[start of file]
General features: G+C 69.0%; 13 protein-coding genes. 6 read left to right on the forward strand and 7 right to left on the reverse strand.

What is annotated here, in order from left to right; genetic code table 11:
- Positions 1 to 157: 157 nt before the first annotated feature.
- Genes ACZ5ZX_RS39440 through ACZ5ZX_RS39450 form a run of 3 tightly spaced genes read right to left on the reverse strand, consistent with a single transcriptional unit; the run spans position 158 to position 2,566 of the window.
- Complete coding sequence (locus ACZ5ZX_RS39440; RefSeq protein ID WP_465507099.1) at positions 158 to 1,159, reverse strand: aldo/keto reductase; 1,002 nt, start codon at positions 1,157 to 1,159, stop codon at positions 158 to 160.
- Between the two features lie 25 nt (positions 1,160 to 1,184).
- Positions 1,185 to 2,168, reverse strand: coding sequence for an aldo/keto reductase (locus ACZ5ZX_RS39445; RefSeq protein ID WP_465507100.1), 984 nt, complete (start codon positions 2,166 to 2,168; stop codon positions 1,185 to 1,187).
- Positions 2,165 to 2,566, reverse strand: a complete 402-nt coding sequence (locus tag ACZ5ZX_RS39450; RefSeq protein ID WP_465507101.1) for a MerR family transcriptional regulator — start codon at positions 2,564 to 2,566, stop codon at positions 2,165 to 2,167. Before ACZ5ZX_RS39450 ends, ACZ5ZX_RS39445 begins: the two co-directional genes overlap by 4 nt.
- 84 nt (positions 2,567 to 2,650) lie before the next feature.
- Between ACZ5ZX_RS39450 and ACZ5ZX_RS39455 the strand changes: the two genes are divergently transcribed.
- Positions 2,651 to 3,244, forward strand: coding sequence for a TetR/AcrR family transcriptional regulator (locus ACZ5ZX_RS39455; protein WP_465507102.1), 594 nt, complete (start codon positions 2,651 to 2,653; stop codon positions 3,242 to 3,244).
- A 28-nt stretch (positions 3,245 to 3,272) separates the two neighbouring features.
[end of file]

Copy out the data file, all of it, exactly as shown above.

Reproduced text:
General features: G+C 69.0%; 13 protein-coding genes. 6 read left to right on the forward strand and 7 right to left on the reverse strand.

What is annotated here, in order from left to right; genetic code table 11:
- Positions 1 to 157: 157 nt before the first annotated feature.
- Genes ACZ5ZX_RS39440 through ACZ5ZX_RS39450 form a run of 3 tightly spaced genes read right to left on the reverse strand, consistent with a single transcriptional unit; the run spans position 158 to position 2,566 of the window.
- Complete coding sequence (locus ACZ5ZX_RS39440; RefSeq protein ID WP_465507099.1) at positions 158 to 1,159, reverse strand: aldo/keto reductase; 1,002 nt, start codon at positions 1,157 to 1,159, stop codon at positions 158 to 160.
- Between the two features lie 25 nt (positions 1,160 to 1,184).
- Positions 1,185 to 2,168, reverse strand: coding sequence for an aldo/keto reductase (locus ACZ5ZX_RS39445; RefSeq protein ID WP_465507100.1), 984 nt, complete (start codon positions 2,166 to 2,168; stop codon positions 1,185 to 1,187).
- Positions 2,165 to 2,566, reverse strand: a complete 402-nt coding sequence (locus tag ACZ5ZX_RS39450; RefSeq protein ID WP_465507101.1) for a MerR family transcriptional regulator — start codon at positions 2,564 to 2,566, stop codon at positions 2,165 to 2,167. Before ACZ5ZX_RS39450 ends, ACZ5ZX_RS39445 begins: the two co-directional genes overlap by 4 nt.
- 84 nt (positions 2,567 to 2,650) lie before the next feature.
- Between ACZ5ZX_RS39450 and ACZ5ZX_RS39455 the strand changes: the two genes are divergently transcribed.
- Positions 2,651 to 3,244, forward strand: coding sequence for a TetR/AcrR family transcriptional regulator (locus ACZ5ZX_RS39455; protein WP_465507102.1), 594 nt, complete (start codon positions 2,651 to 2,653; stop codon positions 3,242 to 3,244).
- A 28-nt stretch (positions 3,245 to 3,272) separates the two neighbouring features.